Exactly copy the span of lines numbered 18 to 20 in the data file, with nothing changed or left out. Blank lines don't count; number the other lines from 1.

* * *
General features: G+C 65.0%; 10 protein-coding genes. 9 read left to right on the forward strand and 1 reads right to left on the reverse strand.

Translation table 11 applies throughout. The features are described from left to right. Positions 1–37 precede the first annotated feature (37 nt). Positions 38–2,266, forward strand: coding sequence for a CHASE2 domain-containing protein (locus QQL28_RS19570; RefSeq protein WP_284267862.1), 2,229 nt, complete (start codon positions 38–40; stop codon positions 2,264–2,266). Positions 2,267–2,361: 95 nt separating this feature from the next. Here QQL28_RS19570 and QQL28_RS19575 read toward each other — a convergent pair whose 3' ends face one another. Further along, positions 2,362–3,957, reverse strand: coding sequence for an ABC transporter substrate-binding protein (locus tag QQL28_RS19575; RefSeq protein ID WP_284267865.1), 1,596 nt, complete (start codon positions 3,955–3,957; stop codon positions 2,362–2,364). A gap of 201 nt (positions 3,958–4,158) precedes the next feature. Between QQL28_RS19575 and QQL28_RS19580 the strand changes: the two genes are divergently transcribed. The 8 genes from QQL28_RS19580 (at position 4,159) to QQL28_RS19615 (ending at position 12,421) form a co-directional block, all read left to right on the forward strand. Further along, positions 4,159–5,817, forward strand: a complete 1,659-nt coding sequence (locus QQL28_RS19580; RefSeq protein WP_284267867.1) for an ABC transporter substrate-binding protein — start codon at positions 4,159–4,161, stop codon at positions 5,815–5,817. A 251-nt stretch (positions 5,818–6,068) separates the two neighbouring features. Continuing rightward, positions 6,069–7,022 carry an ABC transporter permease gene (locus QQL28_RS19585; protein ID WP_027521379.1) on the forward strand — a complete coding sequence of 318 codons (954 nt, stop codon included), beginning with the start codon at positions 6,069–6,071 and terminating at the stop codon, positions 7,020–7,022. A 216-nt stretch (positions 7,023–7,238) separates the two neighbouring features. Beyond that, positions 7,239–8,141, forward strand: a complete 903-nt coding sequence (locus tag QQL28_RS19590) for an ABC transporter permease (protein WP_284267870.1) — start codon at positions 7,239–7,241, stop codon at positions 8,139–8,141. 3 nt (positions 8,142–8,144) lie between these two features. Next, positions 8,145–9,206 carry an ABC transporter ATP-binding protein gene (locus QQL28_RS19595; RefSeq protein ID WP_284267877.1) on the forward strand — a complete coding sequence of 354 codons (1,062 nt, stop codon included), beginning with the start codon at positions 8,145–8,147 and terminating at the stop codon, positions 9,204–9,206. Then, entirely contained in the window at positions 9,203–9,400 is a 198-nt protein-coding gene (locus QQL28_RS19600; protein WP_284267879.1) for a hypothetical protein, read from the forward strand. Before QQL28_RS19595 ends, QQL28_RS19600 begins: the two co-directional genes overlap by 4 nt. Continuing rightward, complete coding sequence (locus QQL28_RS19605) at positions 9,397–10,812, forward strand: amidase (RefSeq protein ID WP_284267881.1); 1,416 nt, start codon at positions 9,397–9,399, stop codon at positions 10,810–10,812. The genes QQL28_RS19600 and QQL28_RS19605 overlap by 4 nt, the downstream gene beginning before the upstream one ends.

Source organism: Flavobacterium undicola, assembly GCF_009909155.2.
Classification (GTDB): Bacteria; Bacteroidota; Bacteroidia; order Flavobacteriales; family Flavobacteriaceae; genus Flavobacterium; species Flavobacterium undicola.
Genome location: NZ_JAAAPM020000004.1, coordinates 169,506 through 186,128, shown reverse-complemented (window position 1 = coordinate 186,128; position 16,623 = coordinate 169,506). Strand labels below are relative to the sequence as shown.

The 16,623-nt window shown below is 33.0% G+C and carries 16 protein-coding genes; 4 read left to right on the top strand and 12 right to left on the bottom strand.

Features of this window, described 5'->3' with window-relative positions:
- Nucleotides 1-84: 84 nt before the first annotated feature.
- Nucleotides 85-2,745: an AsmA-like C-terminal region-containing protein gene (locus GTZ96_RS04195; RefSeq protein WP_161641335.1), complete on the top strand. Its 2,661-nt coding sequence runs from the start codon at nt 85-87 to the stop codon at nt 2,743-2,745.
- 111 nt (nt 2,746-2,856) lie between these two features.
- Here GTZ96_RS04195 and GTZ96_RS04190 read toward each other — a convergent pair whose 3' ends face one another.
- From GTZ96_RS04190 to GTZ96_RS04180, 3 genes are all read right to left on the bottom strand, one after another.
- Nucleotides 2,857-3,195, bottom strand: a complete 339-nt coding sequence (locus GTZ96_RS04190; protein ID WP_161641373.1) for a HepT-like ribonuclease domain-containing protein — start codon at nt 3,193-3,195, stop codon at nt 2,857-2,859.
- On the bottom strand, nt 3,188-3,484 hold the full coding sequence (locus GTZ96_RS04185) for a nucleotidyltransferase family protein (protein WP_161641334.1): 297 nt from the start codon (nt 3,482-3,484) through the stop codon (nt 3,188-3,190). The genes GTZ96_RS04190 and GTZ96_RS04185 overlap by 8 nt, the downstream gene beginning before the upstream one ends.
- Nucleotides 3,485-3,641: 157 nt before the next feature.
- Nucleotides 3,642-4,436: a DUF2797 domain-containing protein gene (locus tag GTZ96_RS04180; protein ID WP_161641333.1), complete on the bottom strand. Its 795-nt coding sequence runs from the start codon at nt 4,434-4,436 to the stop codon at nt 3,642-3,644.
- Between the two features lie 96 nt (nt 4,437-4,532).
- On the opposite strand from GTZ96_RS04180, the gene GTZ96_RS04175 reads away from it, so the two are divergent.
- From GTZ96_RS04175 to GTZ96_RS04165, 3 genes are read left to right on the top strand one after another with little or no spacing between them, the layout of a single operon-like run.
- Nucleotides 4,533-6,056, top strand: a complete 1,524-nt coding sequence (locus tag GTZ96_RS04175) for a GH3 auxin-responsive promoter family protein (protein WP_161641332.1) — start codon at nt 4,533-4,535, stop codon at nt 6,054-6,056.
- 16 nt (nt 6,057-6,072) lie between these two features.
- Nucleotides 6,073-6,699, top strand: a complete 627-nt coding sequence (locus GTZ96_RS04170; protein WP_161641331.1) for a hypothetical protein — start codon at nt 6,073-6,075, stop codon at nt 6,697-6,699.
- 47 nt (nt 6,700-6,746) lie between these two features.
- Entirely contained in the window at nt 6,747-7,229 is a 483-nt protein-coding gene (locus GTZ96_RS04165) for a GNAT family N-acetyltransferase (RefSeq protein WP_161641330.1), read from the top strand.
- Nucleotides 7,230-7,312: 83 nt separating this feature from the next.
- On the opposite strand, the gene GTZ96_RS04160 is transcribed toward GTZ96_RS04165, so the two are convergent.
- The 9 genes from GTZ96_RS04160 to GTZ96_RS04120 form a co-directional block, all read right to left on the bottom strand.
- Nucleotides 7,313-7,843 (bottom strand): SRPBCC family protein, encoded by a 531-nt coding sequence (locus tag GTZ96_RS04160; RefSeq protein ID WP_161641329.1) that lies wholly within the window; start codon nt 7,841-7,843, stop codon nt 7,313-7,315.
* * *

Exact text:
- On the opposite strand from GTZ96_RS04180, the gene GTZ96_RS04175 reads away from it, so the two are divergent.
- From GTZ96_RS04175 to GTZ96_RS04165, 3 genes are read left to right on the top strand one after another with little or no spacing between them, the layout of a single operon-like run.
- Nucleotides 4,533-6,056, top strand: a complete 1,524-nt coding sequence (locus tag GTZ96_RS04175) for a GH3 auxin-responsive promoter family protein (protein WP_161641332.1) — start codon at nt 4,533-4,535, stop codon at nt 6,054-6,056.